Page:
Raiders Moving to Las Vegas Impacts College Football

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The very real possibility of the Oakland Raiders moving to Las Vegas seemingly gains steam with each day.

Dallas Cowboys owner Jerry Jones wholeheartedly endorsed the idea this week, just days after mayor Carolyn Goodman virtually guaranteed the Raiders moving to Las Vegas, barring mismanagement.

Management entails an actionable plan for a new football stadium. The city’s only existing venue, Sam Boyd Stadium, sits well off The Strip in the unincorporated suburb of Whitney.

Sam Boyd seats between 35,000 and 40,000, depending on event — fine for the defunct XFL Bandits, but well short of the needs of an NFL franchise.

The stadium comes well before the team, and it’s the heart of a movement that could dramatically change sports in the West.

A proposed domed stadium a stone’s throw from The Strip has gained the most headway. This venue would serve as home to the Silver & Black, but presumably attract other major sporting events like a Vegas bachelor party attracts bros.

From a college sports perspective, the Raiders moving to Las Vegas likely speeds the ongoing debate centered on the NCAA allowing postseason events in Sin City.

In December 2015, NCAA president Mark Emmert described a “robust conversation” internally about opening up hosting duties to Las Vegas. The city’s already became an epicenter for basketball, with the Pac-12, Mountain West, West Coast and Western Athletic Conferences all holding their league tournaments there.

A dome is a key part of the equation. Should the NCAA lift its ban on championship events in areas with legalized sports gambling — ergo, Nevada — it shouldn’t take long for the Final Four to set up shop in the desert.

Likewise, the College Football Playoff wouldn’t be far behind.

In many ways, the Las Vegas home for football fulfills everything college sports wants from its title events: easily accessible from anywhere in the country, plenty of hotels and restaurants, and the stadium’s proposed location is near both the airport and primary hub of activity.

And that location also happens to sit bordering the UNLV campus.

NFL franchises’ impact on the local college football scene has been a topic of conversation here at CFB Huddle previously, and often negatively.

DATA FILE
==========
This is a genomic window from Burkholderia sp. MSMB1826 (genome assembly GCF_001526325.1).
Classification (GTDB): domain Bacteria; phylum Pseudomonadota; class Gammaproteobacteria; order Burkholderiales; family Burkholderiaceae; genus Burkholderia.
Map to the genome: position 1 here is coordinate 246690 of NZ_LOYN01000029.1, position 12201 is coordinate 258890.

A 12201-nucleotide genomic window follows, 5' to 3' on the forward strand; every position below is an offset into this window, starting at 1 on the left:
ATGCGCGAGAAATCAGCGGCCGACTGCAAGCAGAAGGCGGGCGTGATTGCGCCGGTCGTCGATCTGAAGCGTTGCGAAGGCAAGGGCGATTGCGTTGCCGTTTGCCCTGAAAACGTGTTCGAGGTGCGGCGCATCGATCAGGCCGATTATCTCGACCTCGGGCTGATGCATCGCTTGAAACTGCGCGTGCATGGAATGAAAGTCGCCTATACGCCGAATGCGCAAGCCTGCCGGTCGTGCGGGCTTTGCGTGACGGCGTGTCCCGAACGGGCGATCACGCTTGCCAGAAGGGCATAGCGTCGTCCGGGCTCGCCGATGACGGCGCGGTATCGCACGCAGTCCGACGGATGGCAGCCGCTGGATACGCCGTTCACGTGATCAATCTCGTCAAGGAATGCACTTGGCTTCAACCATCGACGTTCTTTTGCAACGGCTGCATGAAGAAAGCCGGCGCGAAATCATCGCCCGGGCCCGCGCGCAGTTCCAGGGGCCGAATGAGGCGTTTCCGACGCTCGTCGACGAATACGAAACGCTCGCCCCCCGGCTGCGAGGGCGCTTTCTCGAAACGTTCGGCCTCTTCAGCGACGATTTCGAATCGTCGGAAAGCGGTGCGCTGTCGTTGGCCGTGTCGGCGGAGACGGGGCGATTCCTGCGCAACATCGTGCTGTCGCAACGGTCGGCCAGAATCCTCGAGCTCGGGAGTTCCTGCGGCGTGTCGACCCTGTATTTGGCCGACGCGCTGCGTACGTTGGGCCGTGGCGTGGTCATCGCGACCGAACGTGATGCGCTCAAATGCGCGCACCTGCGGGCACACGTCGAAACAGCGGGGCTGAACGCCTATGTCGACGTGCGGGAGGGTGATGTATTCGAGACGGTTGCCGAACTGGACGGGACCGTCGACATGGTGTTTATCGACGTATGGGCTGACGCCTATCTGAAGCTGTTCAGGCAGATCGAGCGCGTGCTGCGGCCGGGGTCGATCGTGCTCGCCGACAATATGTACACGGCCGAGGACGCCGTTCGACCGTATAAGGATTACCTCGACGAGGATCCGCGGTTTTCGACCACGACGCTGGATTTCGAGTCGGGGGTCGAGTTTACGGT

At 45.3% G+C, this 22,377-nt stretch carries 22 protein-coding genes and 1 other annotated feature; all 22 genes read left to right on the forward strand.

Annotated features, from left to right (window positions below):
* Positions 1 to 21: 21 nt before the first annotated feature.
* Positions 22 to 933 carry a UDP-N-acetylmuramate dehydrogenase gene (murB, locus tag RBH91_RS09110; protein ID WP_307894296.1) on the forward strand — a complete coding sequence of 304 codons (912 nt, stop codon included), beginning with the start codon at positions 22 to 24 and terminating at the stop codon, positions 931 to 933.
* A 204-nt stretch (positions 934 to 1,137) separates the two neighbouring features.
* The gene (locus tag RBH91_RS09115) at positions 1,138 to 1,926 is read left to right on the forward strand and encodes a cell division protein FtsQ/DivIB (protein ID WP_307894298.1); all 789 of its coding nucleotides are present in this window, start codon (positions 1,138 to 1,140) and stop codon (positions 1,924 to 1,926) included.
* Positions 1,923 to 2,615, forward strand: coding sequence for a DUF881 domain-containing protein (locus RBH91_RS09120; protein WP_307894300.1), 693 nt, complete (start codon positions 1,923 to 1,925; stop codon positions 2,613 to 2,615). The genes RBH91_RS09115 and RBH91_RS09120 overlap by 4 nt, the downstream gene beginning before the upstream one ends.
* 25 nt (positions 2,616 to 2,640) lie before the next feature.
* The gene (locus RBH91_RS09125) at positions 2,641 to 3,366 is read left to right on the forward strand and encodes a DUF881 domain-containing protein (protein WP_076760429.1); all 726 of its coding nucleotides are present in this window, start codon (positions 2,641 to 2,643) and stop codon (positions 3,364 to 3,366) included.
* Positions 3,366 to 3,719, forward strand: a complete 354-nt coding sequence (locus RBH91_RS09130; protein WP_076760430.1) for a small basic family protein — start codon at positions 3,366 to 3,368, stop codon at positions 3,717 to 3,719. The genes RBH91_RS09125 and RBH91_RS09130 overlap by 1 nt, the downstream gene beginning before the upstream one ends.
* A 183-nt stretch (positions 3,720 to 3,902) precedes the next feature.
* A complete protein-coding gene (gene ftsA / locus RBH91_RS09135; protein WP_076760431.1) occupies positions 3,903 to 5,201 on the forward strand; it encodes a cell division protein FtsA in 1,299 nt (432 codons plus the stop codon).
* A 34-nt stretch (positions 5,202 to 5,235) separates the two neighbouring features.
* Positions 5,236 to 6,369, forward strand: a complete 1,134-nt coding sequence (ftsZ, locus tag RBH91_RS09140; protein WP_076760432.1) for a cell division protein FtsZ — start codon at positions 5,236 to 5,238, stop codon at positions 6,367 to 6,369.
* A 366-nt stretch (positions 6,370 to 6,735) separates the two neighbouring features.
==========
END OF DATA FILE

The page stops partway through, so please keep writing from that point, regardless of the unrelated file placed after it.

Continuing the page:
Miami’s decade-plus dormancy as a national powerhouse coincides directly with the program’s move from the Orange Bowl into the Dolphins’ stadium. I’ve posited San Diego State could benefit from the Chargers leaving town. I also took aim at the Raiders organization itself.

In its repeated flirtations with other cities, I noted the Raiders would have a damaging impact on the burgeoning program at UTSA. I stand by these assessments — though I see potential for San Diego State sharing a new venue with the Chargers, should that come to fruition.

My logic for San Diego State and a new Chargers stadium mirrors the potential benefit I see for UNLV football in the Raiders moving to Las Vegas.

While a fledgling program like UTSA has organically built a fan base, capitalizing on the city of San Antonio’s lack of but demand for football, UNLV football has languished for years.

Just last weekend, I spoke with a neighbor and UNLV alum. I told him his alma mater had the pieces to be significantly better in 2016. His reply: “It couldn’t get much worse.”

General malaise among the UNLV fan base isn’t tough to spot. Average attendance for Rebel home games lingers below 20,000 every year in the last half-decade.

The average figure jumped by nearly 5,000 from 2014 to 2015, however, showing a glimmer of hope directly reflective of the program’s general outlook. Hiring Tony Sanchez as head coach injected some new life, and fans came.

A new stadium gives UNLV football hope in the form of a top-tier facility it can pitch to recruits.

And while a brand new venue with thousands of empty seats accomplishes little, the proposed stadium’s location virtually guarantees improved attendance.

Sam Boyd Stadium is about eight miles from the UNLV campus. Your average undergraduate won’t travel that distance for anything, let alone a struggling football team.

A venue right on the edge of campus promises more student turnaround, and its proximity to The Strip could attract vacationers in much the way a Jabbawockeez show pulls in impromptu spectators.

This stadium getting built and the Raiders moving to Las Vegas won’t come without a price, however, and the initial tag is right around $1.4 billion. Even in a city where visitors lose an estimated $120 billion at the casinos, local taxpayers are expected to be asked to foot a $780 million subsidy bill.

The Las Vegas Review-Journal touts a huge, economic boon to the city as a result, but bear in mind the LVRJ is owned by Sheldon Adelson. Adelson is the man leading the movement to bring the Raiders to Sin City.